February 13th, 2005


Cheese Boutique

Location: 45 Ripley Ave. Toronto.

Thanks to saffronjan's observational and organizational skills, three of us went on a westward expedition yesterday to check out Cheese Boutique's truffle tasting events of the weekend. Located in a unprepossessing '50s office strip off of the Kingsway/Queensway intersection, on the inside the building's a tidy cram of international gourmet goodies.

The entryway doubles as a café and cooking demonstration area, where the lure which brought us out there in the first place was profiled. A guest chef was cooking away, producing sample nibbles of chesnut in puff pastry with a drizzle of truffle oil, and a prosciutto-wrapped asparagus in an amazing balsamic-port reduction with a few shavings of truffle on top. It was all enough to convince the rest of the party to invest in bottles of in-store made truffle oil. I only refrained because I already had a small and endless bottle at home; they got the better bargain. saffronjan also splashed out on a whole truffle, which was pre-scheduled to star in our dinner that night.

I spent most of my money on products I'd been hearing good things about for a long time now, or else grocery products I need anyways, including tortilla chips for my enormous pot of chili. Fleur de sel, heirloom "Forbidden Rice", and Liberty-brand yoghurt were all of the long-read-about variety of purchases, picked out from high, densely crowded, well-kept shelves which filled in all the walls on both levels of the store. Here and there were additional samples: I tried a Late Harvest Vidal, the tortilla chips I bought were sampled with guacamole. A man offered me an elegant cup of tea; I had to decline, and he was grumpy.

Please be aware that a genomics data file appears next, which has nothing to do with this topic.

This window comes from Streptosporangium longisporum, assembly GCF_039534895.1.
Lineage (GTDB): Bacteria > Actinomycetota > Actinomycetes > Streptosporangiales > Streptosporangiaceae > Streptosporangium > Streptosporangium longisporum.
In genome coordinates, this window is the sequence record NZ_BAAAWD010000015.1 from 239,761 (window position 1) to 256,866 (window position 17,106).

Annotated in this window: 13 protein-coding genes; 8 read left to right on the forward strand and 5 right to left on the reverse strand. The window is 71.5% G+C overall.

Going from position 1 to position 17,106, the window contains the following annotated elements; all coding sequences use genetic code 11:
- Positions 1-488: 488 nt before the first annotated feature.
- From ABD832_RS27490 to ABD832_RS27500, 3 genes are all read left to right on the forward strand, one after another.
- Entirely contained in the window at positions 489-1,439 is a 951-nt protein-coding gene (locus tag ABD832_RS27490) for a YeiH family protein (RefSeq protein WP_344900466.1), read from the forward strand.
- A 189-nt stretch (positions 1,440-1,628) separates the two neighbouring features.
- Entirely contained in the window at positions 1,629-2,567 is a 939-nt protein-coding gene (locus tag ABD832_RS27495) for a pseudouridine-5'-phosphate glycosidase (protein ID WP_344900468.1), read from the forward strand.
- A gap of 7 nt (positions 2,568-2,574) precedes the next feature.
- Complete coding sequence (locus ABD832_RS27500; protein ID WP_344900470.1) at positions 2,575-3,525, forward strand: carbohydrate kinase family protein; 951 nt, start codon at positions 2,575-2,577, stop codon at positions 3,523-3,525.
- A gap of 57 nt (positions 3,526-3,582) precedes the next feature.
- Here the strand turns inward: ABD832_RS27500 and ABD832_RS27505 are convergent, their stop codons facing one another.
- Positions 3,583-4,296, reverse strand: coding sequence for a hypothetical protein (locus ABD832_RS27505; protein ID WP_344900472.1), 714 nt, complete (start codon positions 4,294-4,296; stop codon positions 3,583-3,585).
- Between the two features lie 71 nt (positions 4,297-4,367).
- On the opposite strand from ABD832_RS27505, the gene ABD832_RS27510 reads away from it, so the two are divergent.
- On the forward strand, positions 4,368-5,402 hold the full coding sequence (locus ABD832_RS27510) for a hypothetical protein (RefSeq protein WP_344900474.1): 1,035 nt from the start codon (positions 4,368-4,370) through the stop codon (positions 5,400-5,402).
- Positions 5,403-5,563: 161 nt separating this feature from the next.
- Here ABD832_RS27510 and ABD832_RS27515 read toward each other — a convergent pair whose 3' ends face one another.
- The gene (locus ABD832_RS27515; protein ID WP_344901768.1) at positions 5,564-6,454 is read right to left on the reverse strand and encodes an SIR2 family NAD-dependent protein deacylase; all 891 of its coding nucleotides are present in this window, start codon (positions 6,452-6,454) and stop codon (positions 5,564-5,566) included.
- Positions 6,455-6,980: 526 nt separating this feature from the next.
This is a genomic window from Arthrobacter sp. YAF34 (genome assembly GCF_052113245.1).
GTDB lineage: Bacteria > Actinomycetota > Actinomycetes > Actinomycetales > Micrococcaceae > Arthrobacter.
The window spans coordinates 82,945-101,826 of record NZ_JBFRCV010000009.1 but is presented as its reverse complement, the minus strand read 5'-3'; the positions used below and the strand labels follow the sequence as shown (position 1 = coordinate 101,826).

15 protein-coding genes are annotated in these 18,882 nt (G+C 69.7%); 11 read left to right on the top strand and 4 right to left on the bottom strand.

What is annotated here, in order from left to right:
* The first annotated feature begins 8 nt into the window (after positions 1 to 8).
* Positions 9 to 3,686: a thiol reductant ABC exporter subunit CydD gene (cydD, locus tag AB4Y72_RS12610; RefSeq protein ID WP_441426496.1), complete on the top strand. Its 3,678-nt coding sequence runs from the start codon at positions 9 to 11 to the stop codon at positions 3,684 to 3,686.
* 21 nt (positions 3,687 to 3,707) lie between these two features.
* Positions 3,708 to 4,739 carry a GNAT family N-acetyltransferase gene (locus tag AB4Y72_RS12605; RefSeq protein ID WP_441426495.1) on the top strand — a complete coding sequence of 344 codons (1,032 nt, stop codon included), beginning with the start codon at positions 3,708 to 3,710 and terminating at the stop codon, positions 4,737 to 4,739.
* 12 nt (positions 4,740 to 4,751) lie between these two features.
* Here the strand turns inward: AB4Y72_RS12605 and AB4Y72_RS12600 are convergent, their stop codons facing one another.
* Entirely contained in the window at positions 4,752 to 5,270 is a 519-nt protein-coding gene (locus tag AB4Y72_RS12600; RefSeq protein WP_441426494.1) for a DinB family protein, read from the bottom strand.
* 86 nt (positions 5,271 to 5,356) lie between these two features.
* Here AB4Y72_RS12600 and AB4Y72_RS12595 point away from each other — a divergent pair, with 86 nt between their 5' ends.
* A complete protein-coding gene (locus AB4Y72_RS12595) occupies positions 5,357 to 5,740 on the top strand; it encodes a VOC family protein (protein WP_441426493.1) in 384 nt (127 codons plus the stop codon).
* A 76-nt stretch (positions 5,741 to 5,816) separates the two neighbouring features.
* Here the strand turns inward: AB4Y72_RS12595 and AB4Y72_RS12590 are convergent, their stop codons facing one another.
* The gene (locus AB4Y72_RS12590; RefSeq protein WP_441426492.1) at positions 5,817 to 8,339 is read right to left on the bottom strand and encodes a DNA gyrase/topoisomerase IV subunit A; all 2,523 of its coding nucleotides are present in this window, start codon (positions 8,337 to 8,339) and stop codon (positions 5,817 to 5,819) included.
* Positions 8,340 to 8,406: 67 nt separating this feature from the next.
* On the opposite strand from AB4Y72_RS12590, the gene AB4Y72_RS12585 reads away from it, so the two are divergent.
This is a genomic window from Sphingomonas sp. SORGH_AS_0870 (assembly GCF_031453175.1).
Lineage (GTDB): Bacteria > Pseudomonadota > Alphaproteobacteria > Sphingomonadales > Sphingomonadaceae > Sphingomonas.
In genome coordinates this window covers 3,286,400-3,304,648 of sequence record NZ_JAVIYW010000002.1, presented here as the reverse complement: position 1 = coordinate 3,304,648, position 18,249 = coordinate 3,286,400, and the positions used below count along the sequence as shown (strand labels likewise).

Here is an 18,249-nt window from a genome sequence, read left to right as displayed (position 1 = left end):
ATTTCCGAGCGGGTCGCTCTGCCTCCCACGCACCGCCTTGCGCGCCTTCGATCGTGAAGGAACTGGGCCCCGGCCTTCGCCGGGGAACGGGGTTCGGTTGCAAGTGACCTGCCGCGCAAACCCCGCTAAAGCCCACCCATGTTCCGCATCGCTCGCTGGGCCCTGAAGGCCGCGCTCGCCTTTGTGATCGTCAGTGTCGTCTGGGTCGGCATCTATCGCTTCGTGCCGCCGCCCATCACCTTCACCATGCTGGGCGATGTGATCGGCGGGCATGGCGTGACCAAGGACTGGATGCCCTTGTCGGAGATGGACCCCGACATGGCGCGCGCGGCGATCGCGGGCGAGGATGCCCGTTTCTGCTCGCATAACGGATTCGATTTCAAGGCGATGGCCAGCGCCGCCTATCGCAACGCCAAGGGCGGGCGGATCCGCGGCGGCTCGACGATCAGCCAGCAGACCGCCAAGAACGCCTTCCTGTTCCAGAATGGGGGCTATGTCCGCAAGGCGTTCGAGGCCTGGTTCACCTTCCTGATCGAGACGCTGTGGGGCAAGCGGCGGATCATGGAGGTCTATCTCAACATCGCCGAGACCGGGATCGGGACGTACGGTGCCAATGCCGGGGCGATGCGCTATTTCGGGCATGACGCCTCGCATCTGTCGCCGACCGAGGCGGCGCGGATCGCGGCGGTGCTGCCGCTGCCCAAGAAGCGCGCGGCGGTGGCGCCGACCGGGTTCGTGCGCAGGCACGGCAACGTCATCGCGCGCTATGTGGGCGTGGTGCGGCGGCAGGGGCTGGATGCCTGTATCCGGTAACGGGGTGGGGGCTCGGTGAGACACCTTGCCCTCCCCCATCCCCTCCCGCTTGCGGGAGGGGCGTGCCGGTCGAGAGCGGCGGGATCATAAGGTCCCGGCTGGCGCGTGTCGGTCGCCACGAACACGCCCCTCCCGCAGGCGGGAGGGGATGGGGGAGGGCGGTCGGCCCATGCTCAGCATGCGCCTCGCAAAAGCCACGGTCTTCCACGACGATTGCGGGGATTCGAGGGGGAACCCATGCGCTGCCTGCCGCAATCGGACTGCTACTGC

larkvi and I had obscure cheese tastes - they didn't stock any of what we were after, even though we know some of them are available at other fine cheese stores in town. But that didn't stop either of us from sampling a variety of their enormous selection and each buying a small handful of slices. The store featured a nice variety of Quebec artisanal cheeses as well. The Cheese Boutique makes a number of their own products, including a striking aged gouda and their own prosciutto. The products are aged in a cool, dry, dark visitable room built into the center of the store.

Finally, we went back to saffronjan's, where she made us stilton-stuffed prosciutto-wrapped apricots and comfortingly munchy aged buffalo cheese and red-pepper-and garlic-jelly bruschette. We sipped an oak-aged herb-flavored Polish mead with it as an aperitif, more like a light, tasty sherry than any mead I'd drunk before. High quality pasta tossed in olive oil, garlic, and truffle shavings, accompanied by my underflavored multi-colored pepper salad, completed our feast. larkvi brought a bottle of buttery chardonnay which went nicely with the meal, a versatile wine.